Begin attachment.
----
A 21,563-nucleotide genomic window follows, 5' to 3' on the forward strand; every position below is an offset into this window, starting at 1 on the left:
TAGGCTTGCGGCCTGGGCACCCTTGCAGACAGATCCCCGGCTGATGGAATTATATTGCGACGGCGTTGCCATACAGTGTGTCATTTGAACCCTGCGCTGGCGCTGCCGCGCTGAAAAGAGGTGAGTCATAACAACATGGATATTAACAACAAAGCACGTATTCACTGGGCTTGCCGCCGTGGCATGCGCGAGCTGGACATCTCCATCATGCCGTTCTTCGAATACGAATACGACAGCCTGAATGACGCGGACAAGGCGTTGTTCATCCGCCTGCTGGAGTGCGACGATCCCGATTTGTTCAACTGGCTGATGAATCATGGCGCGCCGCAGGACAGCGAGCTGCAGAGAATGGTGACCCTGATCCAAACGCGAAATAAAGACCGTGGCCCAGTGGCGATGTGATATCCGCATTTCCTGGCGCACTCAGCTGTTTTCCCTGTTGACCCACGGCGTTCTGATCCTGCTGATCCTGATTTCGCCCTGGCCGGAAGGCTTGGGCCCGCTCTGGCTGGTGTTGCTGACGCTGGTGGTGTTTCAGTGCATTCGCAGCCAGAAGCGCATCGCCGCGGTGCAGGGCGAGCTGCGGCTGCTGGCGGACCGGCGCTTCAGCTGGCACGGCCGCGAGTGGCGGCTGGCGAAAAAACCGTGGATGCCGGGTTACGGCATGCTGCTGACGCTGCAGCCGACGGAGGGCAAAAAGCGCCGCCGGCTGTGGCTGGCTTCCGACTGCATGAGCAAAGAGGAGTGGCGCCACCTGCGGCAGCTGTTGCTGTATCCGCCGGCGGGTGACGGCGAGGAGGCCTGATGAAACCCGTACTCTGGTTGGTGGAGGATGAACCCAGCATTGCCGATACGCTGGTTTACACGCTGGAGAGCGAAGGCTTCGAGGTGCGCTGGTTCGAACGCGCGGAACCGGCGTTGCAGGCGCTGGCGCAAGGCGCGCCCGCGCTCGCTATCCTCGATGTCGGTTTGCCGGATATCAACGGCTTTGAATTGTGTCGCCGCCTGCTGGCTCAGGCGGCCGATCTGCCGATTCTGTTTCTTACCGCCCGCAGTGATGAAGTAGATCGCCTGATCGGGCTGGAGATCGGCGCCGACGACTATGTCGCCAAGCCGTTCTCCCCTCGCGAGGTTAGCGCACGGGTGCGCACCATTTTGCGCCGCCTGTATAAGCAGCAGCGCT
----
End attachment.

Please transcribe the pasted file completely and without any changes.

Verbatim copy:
A 21,563-nucleotide genomic window follows, 5' to 3' on the forward strand; every position below is an offset into this window, starting at 1 on the left:
TAGGCTTGCGGCCTGGGCACCCTTGCAGACAGATCCCCGGCTGATGGAATTATATTGCGACGGCGTTGCCATACAGTGTGTCATTTGAACCCTGCGCTGGCGCTGCCGCGCTGAAAAGAGGTGAGTCATAACAACATGGATATTAACAACAAAGCACGTATTCACTGGGCTTGCCGCCGTGGCATGCGCGAGCTGGACATCTCCATCATGCCGTTCTTCGAATACGAATACGACAGCCTGAATGACGCGGACAAGGCGTTGTTCATCCGCCTGCTGGAGTGCGACGATCCCGATTTGTTCAACTGGCTGATGAATCATGGCGCGCCGCAGGACAGCGAGCTGCAGAGAATGGTGACCCTGATCCAAACGCGAAATAAAGACCGTGGCCCAGTGGCGATGTGATATCCGCATTTCCTGGCGCACTCAGCTGTTTTCCCTGTTGACCCACGGCGTTCTGATCCTGCTGATCCTGATTTCGCCCTGGCCGGAAGGCTTGGGCCCGCTCTGGCTGGTGTTGCTGACGCTGGTGGTGTTTCAGTGCATTCGCAGCCAGAAGCGCATCGCCGCGGTGCAGGGCGAGCTGCGGCTGCTGGCGGACCGGCGCTTCAGCTGGCACGGCCGCGAGTGGCGGCTGGCGAAAAAACCGTGGATGCCGGGTTACGGCATGCTGCTGACGCTGCAGCCGACGGAGGGCAAAAAGCGCCGCCGGCTGTGGCTGGCTTCCGACTGCATGAGCAAAGAGGAGTGGCGCCACCTGCGGCAGCTGTTGCTGTATCCGCCGGCGGGTGACGGCGAGGAGGCCTGATGAAACCCGTACTCTGGTTGGTGGAGGATGAACCCAGCATTGCCGATACGCTGGTTTACACGCTGGAGAGCGAAGGCTTCGAGGTGCGCTGGTTCGAACGCGCGGAACCGGCGTTGCAGGCGCTGGCGCAAGGCGCGCCCGCGCTCGCTATCCTCGATGTCGGTTTGCCGGATATCAACGGCTTTGAATTGTGTCGCCGCCTGCTGGCTCAGGCGGCCGATCTGCCGATTCTGTTTCTTACCGCCCGCAGTGATGAAGTAGATCGCCTGATCGGGCTGGAGATCGGCGCCGACGACTATGTCGCCAAGCCGTTCTCCCCTCGCGAGGTTAGCGCACGGGTGCGCACCATTTTGCGCCGCCTGTATAAGCAGCAGCGCT